Excerpts from Stefano Maffulli's message of 2015-02-11 06:14:39 -0800:
> On Wed, 2015-02-11 at 10:55 +0100, Flavio Percoco wrote:
> > This email is dedicated to the openness of our community/project.
> 
> It's good to have a reminder every now and then. Thank you Flavio for
> caring enough to notice bad patterns and for raising a flag. 
> 
> > ## Keep discussions open
> > 
> > I don't believe there's anything wrong about kicking off some
> > discussions in private channels about specs/bugs. I don't believe
> > there's anything wrong in having calls to speed up some discussions.
> > HOWEVER, I believe it's *completely* wrong to consider those private
> > discussions sufficient. 
> [...]
> 
> Well said. Conversations can happen anywhere and any time, but they
> should stay in open and accessible channels. Consensus needs to be built
> and decisions need to be shared, agreed upon by the community at large
> (and mailing lists are the most accessible media we have). 
> 
> That said, it's is very hard to generalize and I'd rather deal/solve
> specific examples. Sometimes, I'm sure there are episodes when a fast
> decision was needed and a limited amount of people had to carry the
> burden of responsibility. Life is hard, software development is hard and
> general rules sometimes need to be adapted to the reality. Again, too
> much generalization here for what I'm confortable with.
> 
> Maybe it's worth repeating that I'm personally (and in my role)
> available to listen and mediate in cases when communication seems to
> happen behind closed doors. If you think something unhealthy is
> happening, talk to me (confidentiality assured).
> 
> > ## Mailing List vs IRC Channel
> > 
> > I get it, our mailing list is freaking busy, keeping up with it is
> > hard and time consuming and that leads to lots of IRC discussions.
> 
> Not sure I agree with the causality but, the facts are those: traffic on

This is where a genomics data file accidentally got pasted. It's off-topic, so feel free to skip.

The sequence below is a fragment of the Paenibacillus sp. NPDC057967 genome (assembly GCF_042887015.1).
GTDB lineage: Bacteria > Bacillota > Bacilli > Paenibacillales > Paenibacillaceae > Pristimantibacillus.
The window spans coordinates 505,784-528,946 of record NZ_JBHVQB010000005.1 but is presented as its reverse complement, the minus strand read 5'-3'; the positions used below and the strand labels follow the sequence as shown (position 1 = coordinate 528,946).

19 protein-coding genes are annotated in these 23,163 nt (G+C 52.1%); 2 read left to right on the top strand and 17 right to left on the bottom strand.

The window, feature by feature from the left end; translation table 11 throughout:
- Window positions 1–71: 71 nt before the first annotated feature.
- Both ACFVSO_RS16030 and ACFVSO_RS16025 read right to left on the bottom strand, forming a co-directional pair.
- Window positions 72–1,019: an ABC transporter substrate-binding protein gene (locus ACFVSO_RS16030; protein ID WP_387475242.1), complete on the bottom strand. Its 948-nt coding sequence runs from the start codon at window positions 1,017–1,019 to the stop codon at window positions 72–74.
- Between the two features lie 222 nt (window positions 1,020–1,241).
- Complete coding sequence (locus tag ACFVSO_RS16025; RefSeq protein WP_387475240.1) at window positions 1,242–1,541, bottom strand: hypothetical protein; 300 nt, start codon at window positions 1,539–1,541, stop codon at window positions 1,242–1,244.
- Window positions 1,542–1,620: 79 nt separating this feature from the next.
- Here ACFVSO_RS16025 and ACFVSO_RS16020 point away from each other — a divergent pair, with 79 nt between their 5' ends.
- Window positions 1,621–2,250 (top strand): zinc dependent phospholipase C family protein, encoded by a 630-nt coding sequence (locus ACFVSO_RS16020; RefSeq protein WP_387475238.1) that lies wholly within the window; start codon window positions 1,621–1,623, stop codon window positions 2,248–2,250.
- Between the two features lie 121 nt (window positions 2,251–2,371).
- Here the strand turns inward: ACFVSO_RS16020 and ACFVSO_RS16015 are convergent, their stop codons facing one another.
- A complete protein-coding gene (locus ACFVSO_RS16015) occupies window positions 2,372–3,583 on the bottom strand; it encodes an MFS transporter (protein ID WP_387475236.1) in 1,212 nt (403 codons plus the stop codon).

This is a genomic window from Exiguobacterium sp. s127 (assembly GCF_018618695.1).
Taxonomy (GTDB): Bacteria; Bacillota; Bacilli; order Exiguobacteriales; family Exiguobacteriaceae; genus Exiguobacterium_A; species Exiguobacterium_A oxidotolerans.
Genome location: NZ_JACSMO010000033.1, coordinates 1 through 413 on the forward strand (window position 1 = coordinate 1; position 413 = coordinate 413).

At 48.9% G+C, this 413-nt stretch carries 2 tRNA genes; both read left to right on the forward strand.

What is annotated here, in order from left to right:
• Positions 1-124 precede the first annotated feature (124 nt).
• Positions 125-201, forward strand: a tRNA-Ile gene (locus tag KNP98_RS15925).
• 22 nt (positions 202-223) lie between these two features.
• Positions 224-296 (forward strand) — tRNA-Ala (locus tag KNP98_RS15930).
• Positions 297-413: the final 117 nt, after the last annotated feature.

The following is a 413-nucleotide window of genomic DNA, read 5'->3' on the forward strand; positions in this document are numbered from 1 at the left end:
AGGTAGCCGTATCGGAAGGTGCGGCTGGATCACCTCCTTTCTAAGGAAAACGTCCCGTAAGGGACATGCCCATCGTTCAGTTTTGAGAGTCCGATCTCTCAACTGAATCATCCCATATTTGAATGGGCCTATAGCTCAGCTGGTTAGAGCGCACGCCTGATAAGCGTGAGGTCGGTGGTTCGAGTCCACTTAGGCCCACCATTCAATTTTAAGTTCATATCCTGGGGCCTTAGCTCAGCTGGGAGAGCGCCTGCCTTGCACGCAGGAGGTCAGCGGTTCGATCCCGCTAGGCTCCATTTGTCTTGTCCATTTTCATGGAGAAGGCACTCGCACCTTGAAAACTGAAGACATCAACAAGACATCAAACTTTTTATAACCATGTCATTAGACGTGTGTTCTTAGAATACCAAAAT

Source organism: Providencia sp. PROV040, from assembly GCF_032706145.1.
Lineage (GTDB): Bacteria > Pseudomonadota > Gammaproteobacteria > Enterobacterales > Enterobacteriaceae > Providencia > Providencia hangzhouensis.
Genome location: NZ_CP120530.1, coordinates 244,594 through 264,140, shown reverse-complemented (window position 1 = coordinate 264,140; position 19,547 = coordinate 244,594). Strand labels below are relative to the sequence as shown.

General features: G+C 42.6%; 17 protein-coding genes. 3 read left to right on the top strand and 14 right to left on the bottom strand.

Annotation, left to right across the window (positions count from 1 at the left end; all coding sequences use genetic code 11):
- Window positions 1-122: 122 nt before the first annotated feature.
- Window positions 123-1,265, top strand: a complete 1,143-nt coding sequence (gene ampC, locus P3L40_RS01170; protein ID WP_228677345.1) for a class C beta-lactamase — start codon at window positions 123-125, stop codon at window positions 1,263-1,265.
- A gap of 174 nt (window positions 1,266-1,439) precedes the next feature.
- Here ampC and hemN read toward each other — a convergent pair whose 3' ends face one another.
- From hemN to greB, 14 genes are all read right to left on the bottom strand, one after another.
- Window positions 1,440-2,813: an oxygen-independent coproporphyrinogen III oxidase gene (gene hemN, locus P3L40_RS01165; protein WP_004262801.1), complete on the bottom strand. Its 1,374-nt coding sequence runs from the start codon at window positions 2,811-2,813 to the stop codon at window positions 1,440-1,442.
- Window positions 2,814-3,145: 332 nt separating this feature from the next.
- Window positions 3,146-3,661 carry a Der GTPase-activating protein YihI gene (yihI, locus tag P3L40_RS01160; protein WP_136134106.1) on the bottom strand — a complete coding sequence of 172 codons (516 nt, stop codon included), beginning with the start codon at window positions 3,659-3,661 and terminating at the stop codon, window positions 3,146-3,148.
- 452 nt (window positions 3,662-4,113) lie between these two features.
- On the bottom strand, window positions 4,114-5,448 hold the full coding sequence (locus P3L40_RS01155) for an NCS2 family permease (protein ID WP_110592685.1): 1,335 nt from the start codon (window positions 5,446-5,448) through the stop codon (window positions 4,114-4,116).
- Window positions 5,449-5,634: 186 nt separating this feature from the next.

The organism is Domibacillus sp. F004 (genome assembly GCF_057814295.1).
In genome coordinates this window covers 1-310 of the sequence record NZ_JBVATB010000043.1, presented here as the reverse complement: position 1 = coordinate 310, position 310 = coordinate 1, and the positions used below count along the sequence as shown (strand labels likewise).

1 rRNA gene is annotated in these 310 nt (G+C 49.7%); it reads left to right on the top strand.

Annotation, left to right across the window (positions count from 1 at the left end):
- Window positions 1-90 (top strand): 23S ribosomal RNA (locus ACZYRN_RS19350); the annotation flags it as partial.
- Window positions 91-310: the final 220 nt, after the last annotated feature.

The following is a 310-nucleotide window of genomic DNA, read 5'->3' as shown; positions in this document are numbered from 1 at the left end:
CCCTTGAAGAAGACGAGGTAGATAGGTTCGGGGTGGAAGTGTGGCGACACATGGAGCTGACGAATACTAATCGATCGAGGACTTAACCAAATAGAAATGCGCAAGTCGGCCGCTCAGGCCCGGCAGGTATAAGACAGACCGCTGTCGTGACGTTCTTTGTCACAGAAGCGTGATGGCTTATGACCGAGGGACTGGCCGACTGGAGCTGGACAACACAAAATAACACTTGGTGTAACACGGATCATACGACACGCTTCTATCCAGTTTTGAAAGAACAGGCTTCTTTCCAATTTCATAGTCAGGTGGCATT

> the list and on IRC is very high (although not increasing anymore
> [1][2]).
> 
> >  I
> > don't think there's anything wrong with that but I believe it's wrong
> > to expect *EVERYONE* to be in the IRC channel when those discussions
> > happen.
> 
> Email is hard, I have the feeling that the vast majority of people use
> bad (they all suck, no joke) email clients. Lots and lots of email is
> even worse. Most contributors commit very few patches: the investment
> for them to configure their MUA to filter our traffic is too high.
> 
> I have added more topics today to the openstack-dev list[3]. Maybe,
> besides filtering on the receiving end, we may spend some time
> explaining how to use mailman topics? I'll draft something on Ask, it
> may help those that have limited interest in OpenStack.
> 
> What else can we do to make things better?
> 

I am one of those people who has a highly optimized MUA for mailing list
reading. It is still hard. Even with one keypress to kill threads from
view forever, and full text index searching, I still find it takes me
an hour just to filter the "don't want to see" from the "want to see"
threads each day.

The filtering on the list-server side I think is not known by everybody,
and it might be a good idea to socialize it even more, and maybe even
invest in making the UI for it really straight forward for people to
use.

That said, even if you just choose [all], and [yourproject], some
[yourproject] tags are pretty busy.

> > ## Cores are *NOT* special
> > 
> > At some point, for some reason that is unknown to me, this message
> > changed and the feeling of core's being some kind of superheros became
> > a thing. It's gotten far enough to the point that I've came to know
> > that some projects even have private (flagged with +s), password
> > protected, irc channels for core reviewers.
> 
> This is seriously disturbing.
> 
> If you're one of those core reviewers hanging out on a private channel,
> please contact me privately: I'd love to hear from you why we failed as
> a community at convincing you that an open channel is the place to be.
> 
> No public shaming, please: education first.
> 

I really like what you had to say above. I think we can do better and
I don't really blame those who've worked around OpenStack's problems
with their own solution. Whether or not that solution is in fact quite
dangerous for the project as a whole is another matter that we should
consider separately from "why did these people feel a need to isolate
themselves?"

I am confident this community will find a solution that works well
enough that we can move past this swiftly.

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